Untitled
When the river burst its banks they made everyone move from the estate to the school at the top of the hill. The gym was much as I remembered it from PE classes. The roof used to leak sixteen years ago and it was still leaking that day. The air retained a faint sniff of vomit and disinfectant.
Children played on foam mats to one side, supervised by two young women, alike enough to be sisters. The other adults sat at the other end in a circle on plastic chairs with a radio at the centre. Family groups of suitcases and knotted bin bags lined the edges. I stayed out of the way by the hot pipes in the corner, trying to dry off my jeans. I thought I remembered sitting there like this once before.
A small, skinny lad with a shaven head and a scab above his eye ran around to hide behind me, gripping the back of my collar in his bony fists.
I glanced over at the women and smiled to say it was okay. One woman turned her head.
“Ethan – what have I told you about strangers? Get over here you little bastard.”
The boy giggled and darted away, immediately jumping onto the back of another child and dragging them both down. That’s when I noticed Dianne.
She was dressed all in denim, sitting on an expensive looking suitcase and staring at her mobile phone. Her white leather shoes had mud on them. She hadn’t changed much. She’d toned down the make-up and her dark hair was shorter with more of a style cut into it, but there could be no mistake. I remembered the smooth contours of her legs topped by the navy blue pleats of her PE skirt and the bra she used to wear with embroidered flowers on the cup you could sometimes see through her shirt. A small girl in a striped top and dungarees skipped over to her and wrapped her arms around Dianne’s thighs. Dianne turned to her and they smiled at one another. They both had the same wide smile. Dianne kissed the little girl on the top of the head and said something I couldn’t hear.
It was just over a year since Mum died. One night she went to bed and the next day she just didn’t get up. I found her when I went in her room on a hunt for cigarettes. The doctors said she had a weak heart. They examined me too, in case it was something she’d passed on but they told me I was okay, for now. Then I had got as far as putting Mum’s clothes into bags but that’s about all. I hadn’t touched the downstairs yet, just buried everything beneath piles of newspaper, cans and empty cigarette packets.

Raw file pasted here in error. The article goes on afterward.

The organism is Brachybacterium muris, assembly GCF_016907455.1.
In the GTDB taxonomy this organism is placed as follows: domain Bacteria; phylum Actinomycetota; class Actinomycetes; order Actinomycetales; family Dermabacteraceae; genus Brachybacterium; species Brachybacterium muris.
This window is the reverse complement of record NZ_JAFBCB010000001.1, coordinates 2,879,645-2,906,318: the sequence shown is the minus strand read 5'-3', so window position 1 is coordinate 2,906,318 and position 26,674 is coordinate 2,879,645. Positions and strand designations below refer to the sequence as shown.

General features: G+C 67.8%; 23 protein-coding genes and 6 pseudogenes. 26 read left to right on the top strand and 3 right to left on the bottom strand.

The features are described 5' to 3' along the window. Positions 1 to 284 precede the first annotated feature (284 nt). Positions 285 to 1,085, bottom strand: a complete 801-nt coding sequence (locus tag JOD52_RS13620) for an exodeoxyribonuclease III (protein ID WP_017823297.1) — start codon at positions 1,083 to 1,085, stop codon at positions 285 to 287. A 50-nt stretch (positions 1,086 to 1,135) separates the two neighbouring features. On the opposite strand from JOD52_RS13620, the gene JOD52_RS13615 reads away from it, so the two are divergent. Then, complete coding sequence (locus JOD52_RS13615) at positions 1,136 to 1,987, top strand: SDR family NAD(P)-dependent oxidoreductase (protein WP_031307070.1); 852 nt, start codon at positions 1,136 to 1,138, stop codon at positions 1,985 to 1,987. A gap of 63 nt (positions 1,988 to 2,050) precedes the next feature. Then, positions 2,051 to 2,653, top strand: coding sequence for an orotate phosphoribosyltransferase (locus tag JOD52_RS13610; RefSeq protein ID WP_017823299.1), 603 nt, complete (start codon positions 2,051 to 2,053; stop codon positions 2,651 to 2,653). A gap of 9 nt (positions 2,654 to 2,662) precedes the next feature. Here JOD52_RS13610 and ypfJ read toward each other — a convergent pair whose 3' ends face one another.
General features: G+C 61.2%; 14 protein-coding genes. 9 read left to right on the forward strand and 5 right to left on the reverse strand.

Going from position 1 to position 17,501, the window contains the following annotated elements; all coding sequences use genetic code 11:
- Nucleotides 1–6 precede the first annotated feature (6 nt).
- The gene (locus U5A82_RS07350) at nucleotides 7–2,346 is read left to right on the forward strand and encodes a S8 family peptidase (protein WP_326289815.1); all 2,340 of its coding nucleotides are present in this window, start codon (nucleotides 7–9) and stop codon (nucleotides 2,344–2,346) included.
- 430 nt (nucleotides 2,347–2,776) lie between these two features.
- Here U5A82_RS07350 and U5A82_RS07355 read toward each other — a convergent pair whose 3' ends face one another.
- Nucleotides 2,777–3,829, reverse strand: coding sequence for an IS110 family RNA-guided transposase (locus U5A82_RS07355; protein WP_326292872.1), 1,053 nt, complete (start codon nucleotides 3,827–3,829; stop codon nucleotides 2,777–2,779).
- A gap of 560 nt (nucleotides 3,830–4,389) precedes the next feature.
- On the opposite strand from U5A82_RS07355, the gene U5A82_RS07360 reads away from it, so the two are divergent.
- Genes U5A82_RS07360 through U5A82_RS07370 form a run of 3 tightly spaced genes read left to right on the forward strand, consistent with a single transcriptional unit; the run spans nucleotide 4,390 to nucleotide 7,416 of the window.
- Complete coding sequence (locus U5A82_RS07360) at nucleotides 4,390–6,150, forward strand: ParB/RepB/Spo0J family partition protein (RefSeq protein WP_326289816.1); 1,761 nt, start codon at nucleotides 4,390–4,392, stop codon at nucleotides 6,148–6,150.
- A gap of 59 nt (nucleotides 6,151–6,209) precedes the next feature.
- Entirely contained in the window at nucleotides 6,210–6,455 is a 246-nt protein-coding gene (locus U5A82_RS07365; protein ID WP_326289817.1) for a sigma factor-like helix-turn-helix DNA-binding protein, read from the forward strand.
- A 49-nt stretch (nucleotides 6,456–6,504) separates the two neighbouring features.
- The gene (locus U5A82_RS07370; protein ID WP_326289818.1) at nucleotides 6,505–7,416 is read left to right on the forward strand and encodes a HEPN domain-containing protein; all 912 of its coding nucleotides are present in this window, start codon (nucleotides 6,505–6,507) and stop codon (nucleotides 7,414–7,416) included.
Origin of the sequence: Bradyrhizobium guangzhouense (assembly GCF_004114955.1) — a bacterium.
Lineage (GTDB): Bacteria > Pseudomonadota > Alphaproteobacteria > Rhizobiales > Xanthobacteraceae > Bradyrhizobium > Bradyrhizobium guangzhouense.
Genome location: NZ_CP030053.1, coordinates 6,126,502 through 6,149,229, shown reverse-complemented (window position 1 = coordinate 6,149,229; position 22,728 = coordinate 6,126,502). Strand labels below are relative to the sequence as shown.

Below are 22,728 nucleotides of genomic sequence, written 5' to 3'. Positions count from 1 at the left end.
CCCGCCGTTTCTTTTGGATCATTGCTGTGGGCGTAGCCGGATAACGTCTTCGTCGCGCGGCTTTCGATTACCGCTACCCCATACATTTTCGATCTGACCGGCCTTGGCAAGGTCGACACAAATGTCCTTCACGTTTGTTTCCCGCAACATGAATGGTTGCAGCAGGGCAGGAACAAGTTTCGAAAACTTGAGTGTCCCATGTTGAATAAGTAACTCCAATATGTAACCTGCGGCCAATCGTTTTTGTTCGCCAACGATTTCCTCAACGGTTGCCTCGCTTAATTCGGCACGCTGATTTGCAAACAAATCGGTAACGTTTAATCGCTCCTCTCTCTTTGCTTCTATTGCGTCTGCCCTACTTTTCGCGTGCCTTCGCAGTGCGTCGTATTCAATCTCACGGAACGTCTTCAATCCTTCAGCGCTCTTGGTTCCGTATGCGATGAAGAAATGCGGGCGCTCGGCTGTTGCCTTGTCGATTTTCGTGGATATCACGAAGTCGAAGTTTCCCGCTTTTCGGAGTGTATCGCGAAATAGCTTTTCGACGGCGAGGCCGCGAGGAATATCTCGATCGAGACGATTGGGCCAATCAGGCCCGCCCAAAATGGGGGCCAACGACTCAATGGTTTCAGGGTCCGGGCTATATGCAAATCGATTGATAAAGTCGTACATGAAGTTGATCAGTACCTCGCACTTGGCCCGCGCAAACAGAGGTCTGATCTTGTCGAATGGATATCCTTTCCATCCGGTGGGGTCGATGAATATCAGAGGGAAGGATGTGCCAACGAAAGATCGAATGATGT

I was sitting in my dressing gown amongst all this debris when the fireman arrived. He knocked twice but then just opened the front door and stared at me.
“Hello?” I said.
“Where’s your fuse box,” he said. Then he walked right in and flicked some switches on the wall, putting out the lights and all the power. For a moment, all I could hear was the static on the T.V screen, then the rain outside.
“Get yourself dressed,” said the Fireman. “There’s a tractor outside leaves in two minutes.” With that he turned and left, leaving the front door wide open to the street.
There were already several people seated beneath tarpaulin in the tractor trailer. Ted Barber, a wiry, white haired man from up the street pinched my elbow as I climbed up and spoke with a dry voice.
Summat’s up. You haven’t seen our lass have you - our young un?”
“I haven’t Ted, is she not at home?” I replied.
“They said they’re out looking for her, that she’s probably found somewhere dry and safe, like, and’s staying put. I don’t know.”
“That’s probably it.” I said, and found a space to sit.
Ted turned towards the end of the street, where the road disappeared beneath a blanket of grey water. The path to the river over the patch of waste ground was totally submerged. Further on, river water flowed right through the woods and over the cornfield. Everyone else in the trailer had bags with them. Large laundry bags and supermarket carriers stuffed with clothes and food, photograph albums and sentimental this-and-that. The time the Fireman had allowed me was hardly enough to pull on a pair of jeans and find my trainers. I hadn’t even brought my toothbrush.
At the side of the hall by the circle of chairs, someone had set up an old paste table and brought out a kettle with jars of tea and instant coffee. There were a couple of large plates there also, empty save for a few crumbs and flakes of tuna. I filled two polystyrene cups with tea and walked in the direction of Dianne, my heart pounding harder with every step. Dianne had her back to me. When I got close I held out a cup.
“Hello Dianne. “ I tried to make it sound casual but it came out almost sinister.
Dianne flinched and spun away, instinctively placing herself between me and the girl.
“It’s me, Jonathan”, I added. “I thought you could do with a tea”.
I noticed now her rich, even suntan and the tiny crow’s feet branching from the corner of each eye. I offered her the cup but she remained stunned.